I am desperately trying to write, but I have a six-year-old who keeps saying, “Mom! Look at this!” and then doing something totally unremarkable and mundane, and I’m supposed to go, “Wow! That’s awesome!” but really, it’s not, and why, as parents are we supposed to validate every single thought and action our children make? Like, what if, in modern parenting, there were actually room made for the parents? I know it’s a radical idea. Like, what if, after playing trains for 10 or 15 minutes, a parent were allowed to say, “You know what? I’m done playing trains now. I’m going to do something else.” Or what if, and I know this is going to sound tantamount to child abuse, but what if, when our kids came in to our bedrooms first thing in the morning and started jumping on the bed, like they do in just about every commercial for “luxury sheets” (“luxury sheets”??!! Go fuck yourself), instead of instantly waking up with a playful smile, we said, “Please don’t jump on my bed!” I mean, just imagine that.
I am not known for my patience. I’m getting better. But anyone who knows me, knows that patience is not one of my strongest qualities. And I tend to expect way more of Monty than a child his age is capable of, so when he inevitably falls short of my unrealistic expectations, I get frustrated. It’s shitty and I’m not proud of it. On the other hand, some parents smoke crack and some, you know, abuse their children to death, so, on the scale of shitty parent behavior, getting frustrated is pretty low. But on the scale of parents in commercials for “luxury sheets” or plastic toys with grating voicing, I’m a monster. I’m sure that I’m psychologically scarring him in some irrevocable way.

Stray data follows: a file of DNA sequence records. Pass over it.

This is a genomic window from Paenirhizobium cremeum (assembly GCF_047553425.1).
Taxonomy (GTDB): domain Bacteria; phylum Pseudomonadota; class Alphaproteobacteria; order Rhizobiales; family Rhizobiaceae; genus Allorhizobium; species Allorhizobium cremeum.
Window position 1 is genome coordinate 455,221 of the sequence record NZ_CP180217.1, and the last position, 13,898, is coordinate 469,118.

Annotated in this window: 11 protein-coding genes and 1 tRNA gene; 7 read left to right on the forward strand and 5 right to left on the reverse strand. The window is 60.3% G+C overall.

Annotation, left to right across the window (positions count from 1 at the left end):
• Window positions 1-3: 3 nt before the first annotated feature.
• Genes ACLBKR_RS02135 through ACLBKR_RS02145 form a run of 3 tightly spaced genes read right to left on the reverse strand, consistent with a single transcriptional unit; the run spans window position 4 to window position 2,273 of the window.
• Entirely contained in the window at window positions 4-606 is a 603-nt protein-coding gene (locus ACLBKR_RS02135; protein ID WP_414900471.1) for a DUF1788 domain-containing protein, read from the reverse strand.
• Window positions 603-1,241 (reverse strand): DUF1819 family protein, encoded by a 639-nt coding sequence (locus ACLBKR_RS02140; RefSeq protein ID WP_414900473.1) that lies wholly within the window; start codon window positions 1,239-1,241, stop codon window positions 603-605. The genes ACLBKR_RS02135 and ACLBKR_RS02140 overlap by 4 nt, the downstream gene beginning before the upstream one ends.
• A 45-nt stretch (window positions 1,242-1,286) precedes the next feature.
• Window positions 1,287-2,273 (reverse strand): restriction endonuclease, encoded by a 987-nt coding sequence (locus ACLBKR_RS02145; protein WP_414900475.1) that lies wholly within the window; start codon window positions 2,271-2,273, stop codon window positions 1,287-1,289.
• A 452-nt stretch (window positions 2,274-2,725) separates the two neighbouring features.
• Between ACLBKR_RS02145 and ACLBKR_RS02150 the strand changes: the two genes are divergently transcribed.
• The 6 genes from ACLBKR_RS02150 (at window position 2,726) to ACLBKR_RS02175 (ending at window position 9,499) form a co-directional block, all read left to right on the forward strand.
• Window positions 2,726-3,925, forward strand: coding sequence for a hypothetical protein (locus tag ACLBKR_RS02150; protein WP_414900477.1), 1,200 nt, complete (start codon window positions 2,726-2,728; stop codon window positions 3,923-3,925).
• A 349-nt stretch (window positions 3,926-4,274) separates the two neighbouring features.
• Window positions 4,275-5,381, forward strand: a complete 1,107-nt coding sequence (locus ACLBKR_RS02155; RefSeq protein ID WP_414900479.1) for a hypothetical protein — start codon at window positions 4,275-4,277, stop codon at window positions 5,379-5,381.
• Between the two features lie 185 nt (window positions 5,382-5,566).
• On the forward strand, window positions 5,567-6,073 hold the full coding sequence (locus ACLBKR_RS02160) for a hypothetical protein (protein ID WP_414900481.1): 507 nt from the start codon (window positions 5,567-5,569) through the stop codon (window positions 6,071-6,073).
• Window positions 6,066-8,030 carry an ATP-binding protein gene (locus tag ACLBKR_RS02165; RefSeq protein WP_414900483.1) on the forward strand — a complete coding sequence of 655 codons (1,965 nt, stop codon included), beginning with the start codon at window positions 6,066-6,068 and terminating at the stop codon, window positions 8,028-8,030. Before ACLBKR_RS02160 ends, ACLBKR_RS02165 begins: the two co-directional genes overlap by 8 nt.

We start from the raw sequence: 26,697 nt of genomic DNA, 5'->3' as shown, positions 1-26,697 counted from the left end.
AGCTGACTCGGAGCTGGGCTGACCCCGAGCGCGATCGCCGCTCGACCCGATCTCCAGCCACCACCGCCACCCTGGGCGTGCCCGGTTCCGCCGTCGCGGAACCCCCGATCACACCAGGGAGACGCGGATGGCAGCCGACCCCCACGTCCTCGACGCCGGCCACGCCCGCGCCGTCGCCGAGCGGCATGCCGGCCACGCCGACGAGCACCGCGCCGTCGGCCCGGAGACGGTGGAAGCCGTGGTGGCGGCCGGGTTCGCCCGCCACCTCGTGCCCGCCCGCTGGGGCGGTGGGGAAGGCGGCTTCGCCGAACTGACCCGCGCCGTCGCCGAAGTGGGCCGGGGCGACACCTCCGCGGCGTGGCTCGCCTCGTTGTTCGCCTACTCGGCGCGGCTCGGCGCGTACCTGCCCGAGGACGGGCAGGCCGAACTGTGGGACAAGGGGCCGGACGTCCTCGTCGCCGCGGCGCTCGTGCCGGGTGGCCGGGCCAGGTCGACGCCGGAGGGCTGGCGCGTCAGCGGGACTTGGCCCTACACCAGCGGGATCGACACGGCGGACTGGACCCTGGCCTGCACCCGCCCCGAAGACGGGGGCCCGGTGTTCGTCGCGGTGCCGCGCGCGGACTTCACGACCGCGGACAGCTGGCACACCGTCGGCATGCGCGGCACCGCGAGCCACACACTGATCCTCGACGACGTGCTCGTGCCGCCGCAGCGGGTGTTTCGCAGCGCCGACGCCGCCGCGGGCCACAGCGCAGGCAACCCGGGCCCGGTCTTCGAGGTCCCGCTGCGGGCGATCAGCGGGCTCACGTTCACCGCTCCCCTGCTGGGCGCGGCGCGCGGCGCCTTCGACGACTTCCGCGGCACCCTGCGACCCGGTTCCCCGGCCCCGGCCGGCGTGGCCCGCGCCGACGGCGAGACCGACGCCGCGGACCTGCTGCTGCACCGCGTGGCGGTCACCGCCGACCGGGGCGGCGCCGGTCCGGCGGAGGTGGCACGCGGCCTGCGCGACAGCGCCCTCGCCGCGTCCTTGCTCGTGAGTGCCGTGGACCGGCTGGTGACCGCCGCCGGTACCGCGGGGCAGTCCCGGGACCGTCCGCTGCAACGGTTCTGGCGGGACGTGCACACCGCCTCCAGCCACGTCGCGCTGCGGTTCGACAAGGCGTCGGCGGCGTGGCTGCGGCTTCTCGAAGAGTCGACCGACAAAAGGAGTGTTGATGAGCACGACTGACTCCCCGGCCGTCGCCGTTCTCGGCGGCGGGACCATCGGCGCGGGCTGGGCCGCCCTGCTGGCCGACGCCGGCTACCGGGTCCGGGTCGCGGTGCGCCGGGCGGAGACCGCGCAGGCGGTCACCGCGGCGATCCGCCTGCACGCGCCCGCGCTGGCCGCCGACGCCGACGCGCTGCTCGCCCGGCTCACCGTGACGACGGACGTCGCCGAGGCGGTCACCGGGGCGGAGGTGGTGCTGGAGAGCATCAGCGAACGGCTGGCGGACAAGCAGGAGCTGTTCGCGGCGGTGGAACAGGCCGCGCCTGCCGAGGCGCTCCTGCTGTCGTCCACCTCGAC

You can take a quick gander through my Instagram feed and see that Monty is a pretty happy kid. You’d be hard pressed to find a happier one. But lately, he’s been turning on a dime and I feel like I’m living with a ticking time bomb. He jumped on my back without warning yesterday while I was bent over, and I almost bashed my head on the dresser. I had what I would describe as a normal reaction to being unexpectedly jumped on and nearly concussing myself; I raised my voice and told him to be careful, explaining what could have happened. By commercial parent standards I’m sure I looked like the wicked stepmother. What followed was about 20 minutes of Monty self-flagellating himself, saying he was stupid, and throwing shit around. It was maybe the sixth time in two days he had behaved like this and I was not having it. I said, “Nope. I’m not indulging this behavior. Pull yourself together.” I know, I KNOW, I’m supposed to sit down with him and calmly ask him what’s wrong and hold him til he calms down and blah fucking blah blah blah. I tried that. It doesn’t work. And even when it does work, 10 minutes later he’s back at it again for some small, inconsequential transgression (“Monty, for the 100th time, please don’t leave your legos in the middle of the walkway!” “I am the dumbest stupid head! I hate myself! I should go away forever!”) So, I’m now just telling him to get his shit together and stop saying horrible things about himself and I’ll be over here (drinking) when he’s ready to act like a rational human being.
Last night I actually tried to explain to him that I am not required by law to feed, clothe, or bath him (though I think technically I am), and that I’m CERTAINLY not required to spend $8000 to take him to see Aladdin at El Capitan and buy him fucking lollypops and toys he never ends up playing with, but that I do these things because I love him and want him to be happy and healthy, despite the fact that I get no alone time, and could REALLY use a day at the Beverly Hot Springs and a massage and a pedicure and a wax, and can’t remember the last time I got laid (I left that part out, but trust me, it was implied). He was like, “What’s a wax?” I think that explanation was what stunned him into silence. Later, while I was reading to him, he was like, “Mama, why do people put hot wax on them and rip their hair out?” and I was like, “Because of the patriarchy, honey. Now quiet down so I can finish reading you this adult graphic novel about two women who fell in love in 1963 and finally got to be together after 50 years.” (It’s a real book and it’s pretty good.)
Please don’t call CPS.